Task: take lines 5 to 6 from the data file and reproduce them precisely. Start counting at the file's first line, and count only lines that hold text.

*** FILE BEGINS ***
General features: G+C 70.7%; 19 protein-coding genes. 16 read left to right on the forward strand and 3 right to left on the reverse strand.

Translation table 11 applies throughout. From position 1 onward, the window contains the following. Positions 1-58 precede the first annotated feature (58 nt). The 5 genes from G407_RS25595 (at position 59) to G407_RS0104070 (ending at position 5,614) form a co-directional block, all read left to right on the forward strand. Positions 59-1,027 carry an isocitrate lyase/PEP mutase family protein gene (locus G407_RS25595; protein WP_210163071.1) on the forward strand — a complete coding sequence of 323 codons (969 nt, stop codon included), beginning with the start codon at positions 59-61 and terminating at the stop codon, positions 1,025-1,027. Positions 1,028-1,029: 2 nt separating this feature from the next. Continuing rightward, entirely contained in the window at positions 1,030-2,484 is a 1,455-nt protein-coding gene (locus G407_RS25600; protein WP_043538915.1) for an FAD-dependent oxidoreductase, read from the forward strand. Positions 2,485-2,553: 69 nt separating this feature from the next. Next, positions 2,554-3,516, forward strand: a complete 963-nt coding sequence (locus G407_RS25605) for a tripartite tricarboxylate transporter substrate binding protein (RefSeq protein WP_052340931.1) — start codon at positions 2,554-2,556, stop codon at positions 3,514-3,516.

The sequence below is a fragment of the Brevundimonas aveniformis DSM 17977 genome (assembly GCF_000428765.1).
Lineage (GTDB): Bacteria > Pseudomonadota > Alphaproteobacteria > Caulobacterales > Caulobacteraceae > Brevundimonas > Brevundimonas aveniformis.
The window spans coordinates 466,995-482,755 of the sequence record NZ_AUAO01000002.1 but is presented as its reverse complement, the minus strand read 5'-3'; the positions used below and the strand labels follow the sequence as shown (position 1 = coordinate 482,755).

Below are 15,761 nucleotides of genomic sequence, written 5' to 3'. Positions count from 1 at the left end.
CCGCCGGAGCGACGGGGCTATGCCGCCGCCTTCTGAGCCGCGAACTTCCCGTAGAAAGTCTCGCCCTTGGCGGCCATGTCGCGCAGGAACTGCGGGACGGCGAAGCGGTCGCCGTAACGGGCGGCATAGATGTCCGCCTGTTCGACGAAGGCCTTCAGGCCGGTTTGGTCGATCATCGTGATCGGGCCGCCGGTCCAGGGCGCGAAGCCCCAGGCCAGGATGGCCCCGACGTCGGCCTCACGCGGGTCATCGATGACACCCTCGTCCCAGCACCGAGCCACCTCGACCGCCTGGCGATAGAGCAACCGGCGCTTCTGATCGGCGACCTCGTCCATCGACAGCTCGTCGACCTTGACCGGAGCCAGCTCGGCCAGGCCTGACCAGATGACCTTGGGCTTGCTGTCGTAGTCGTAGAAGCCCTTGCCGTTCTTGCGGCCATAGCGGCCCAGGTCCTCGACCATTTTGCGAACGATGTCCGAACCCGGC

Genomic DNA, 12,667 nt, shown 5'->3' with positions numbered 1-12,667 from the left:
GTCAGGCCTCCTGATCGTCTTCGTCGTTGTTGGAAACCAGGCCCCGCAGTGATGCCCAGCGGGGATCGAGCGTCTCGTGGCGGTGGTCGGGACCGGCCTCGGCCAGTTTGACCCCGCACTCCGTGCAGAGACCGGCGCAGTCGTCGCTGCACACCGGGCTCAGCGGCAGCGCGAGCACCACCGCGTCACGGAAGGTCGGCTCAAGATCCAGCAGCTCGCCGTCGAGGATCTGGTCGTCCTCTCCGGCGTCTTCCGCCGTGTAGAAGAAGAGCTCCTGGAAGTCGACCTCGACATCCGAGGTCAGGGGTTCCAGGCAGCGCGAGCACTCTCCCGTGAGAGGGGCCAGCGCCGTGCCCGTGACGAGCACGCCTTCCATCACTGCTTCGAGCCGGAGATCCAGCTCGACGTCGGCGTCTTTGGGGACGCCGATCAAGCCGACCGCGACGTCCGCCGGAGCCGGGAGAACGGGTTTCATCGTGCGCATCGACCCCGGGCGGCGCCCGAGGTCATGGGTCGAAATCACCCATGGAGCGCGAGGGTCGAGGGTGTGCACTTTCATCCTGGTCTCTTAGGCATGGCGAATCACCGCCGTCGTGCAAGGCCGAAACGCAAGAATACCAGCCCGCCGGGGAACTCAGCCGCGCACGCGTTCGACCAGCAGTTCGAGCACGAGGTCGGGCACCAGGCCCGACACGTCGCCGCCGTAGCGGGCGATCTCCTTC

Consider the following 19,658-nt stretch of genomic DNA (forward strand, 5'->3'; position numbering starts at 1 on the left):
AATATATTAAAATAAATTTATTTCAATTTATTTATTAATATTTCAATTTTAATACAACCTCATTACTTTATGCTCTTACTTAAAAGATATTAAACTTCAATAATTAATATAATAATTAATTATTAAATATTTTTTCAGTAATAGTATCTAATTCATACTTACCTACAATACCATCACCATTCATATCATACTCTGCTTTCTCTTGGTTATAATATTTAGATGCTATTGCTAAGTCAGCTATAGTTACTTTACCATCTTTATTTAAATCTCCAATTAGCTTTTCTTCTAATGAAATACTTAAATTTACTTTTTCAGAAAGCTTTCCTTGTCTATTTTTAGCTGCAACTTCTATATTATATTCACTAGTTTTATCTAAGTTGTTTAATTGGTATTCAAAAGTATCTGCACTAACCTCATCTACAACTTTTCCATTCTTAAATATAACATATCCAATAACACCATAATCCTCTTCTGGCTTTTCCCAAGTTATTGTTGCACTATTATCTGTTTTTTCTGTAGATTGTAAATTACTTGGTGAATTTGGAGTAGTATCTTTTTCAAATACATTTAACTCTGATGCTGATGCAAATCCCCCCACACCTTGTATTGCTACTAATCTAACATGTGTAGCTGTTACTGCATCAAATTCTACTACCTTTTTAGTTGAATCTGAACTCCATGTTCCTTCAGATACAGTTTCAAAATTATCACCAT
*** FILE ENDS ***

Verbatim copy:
The window spans coordinates 466,995-482,755 of the sequence record NZ_AUAO01000002.1 but is presented as its reverse complement, the minus strand read 5'-3'; the positions used below and the strand labels follow the sequence as shown (position 1 = coordinate 482,755).

Below are 15,761 nucleotides of genomic sequence, written 5' to 3'. Positions count from 1 at the left end.